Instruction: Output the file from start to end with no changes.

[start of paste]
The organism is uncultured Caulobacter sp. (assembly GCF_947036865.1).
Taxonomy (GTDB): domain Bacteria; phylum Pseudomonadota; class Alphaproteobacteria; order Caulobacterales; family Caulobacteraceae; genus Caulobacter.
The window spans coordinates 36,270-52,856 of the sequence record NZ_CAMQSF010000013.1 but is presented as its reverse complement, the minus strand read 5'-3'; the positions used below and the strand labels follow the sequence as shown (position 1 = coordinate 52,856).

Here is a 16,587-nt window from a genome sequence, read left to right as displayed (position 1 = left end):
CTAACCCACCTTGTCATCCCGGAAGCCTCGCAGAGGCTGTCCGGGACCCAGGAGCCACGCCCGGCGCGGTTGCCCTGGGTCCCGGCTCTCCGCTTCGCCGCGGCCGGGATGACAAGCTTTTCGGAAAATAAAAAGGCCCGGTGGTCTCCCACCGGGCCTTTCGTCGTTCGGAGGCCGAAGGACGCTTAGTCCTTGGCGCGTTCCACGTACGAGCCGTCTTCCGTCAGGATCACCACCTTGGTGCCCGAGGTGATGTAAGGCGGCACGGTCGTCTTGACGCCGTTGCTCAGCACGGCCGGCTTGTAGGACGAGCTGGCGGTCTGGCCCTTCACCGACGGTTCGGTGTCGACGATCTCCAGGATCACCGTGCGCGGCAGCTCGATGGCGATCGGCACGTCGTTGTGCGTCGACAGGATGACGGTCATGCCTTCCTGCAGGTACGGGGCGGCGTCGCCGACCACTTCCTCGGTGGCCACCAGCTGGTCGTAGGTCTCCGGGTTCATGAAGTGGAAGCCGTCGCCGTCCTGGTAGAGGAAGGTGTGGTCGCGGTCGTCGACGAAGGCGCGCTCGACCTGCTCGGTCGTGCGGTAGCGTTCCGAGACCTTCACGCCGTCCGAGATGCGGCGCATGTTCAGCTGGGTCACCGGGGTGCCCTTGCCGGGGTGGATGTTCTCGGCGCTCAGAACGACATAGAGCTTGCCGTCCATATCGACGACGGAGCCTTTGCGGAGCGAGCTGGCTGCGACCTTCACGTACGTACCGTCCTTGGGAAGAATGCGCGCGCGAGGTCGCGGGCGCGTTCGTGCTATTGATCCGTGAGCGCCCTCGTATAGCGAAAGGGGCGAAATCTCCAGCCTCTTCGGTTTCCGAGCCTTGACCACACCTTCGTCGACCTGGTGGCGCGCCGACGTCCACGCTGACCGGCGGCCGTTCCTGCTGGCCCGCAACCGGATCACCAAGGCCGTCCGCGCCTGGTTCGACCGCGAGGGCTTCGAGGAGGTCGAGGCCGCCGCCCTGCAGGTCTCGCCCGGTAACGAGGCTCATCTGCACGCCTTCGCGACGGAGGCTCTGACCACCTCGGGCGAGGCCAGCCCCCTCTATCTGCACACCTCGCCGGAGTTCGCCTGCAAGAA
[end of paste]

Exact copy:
The organism is uncultured Caulobacter sp. (assembly GCF_947036865.1).
Taxonomy (GTDB): domain Bacteria; phylum Pseudomonadota; class Alphaproteobacteria; order Caulobacterales; family Caulobacteraceae; genus Caulobacter.
The window spans coordinates 36,270-52,856 of the sequence record NZ_CAMQSF010000013.1 but is presented as its reverse complement, the minus strand read 5'-3'; the positions used below and the strand labels follow the sequence as shown (position 1 = coordinate 52,856).

Here is a 16,587-nt window from a genome sequence, read left to right as displayed (position 1 = left end):
CTAACCCACCTTGTCATCCCGGAAGCCTCGCAGAGGCTGTCCGGGACCCAGGAGCCACGCCCGGCGCGGTTGCCCTGGGTCCCGGCTCTCCGCTTCGCCGCGGCCGGGATGACAAGCTTTTCGGAAAATAAAAAGGCCCGGTGGTCTCCCACCGGGCCTTTCGTCGTTCGGAGGCCGAAGGACGCTTAGTCCTTGGCGCGTTCCACGTACGAGCCGTCTTCCGTCAGGATCACCACCTTGGTGCCCGAGGTGATGTAAGGCGGCACGGTCGTCTTGACGCCGTTGCTCAGCACGGCCGGCTTGTAGGACGAGCTGGCGGTCTGGCCCTTCACCGACGGTTCGGTGTCGACGATCTCCAGGATCACCGTGCGCGGCAGCTCGATGGCGATCGGCACGTCGTTGTGCGTCGACAGGATGACGGTCATGCCTTCCTGCAGGTACGGGGCGGCGTCGCCGACCACTTCCTCGGTGGCCACCAGCTGGTCGTAGGTCTCCGGGTTCATGAAGTGGAAGCCGTCGCCGTCCTGGTAGAGGAAGGTGTGGTCGCGGTCGTCGACGAAGGCGCGCTCGACCTGCTCGGTCGTGCGGTAGCGTTCCGAGACCTTCACGCCGTCCGAGATGCGGCGCATGTTCAGCTGGGTCACCGGGGTGCCCTTGCCGGGGTGGATGTTCTCGGCGCTCAGAACGACATAGAGCTTGCCGTCCATATCGACGACGGAGCCTTTGCGGAGCGAGCTGGCTGCGACCTTCACGTACGTACCGTCCTTGGGAAGAATGCGCGCGCGAGGTCGCGGGCGCGTTCGTGCTATTGATCCGTGAGCGCCCTCGTATAGCGAAAGGGGCGAAATCTCCAGCCTCTTCGGTTTCCGAGCCTTGACCACACCTTCGTCGACCTGGTGGCGCGCCGACGTCCACGCTGACCGGCGGCCGTTCCTGCTGGCCCGCAACCGGATCACCAAGGCCGTCCGCGCCTGGTTCGACCGCGAGGGCTTCGAGGAGGTCGAGGCCGCCGCCCTGCAGGTCTCGCCCGGTAACGAGGCTCATCTGCACGCCTTCGCGACGGAGGCTCTGACCACCTCGGGCGAGGCCAGCCCCCTCTATCTGCACACCTCGCCGGAGTTCGCCTGCAAGAA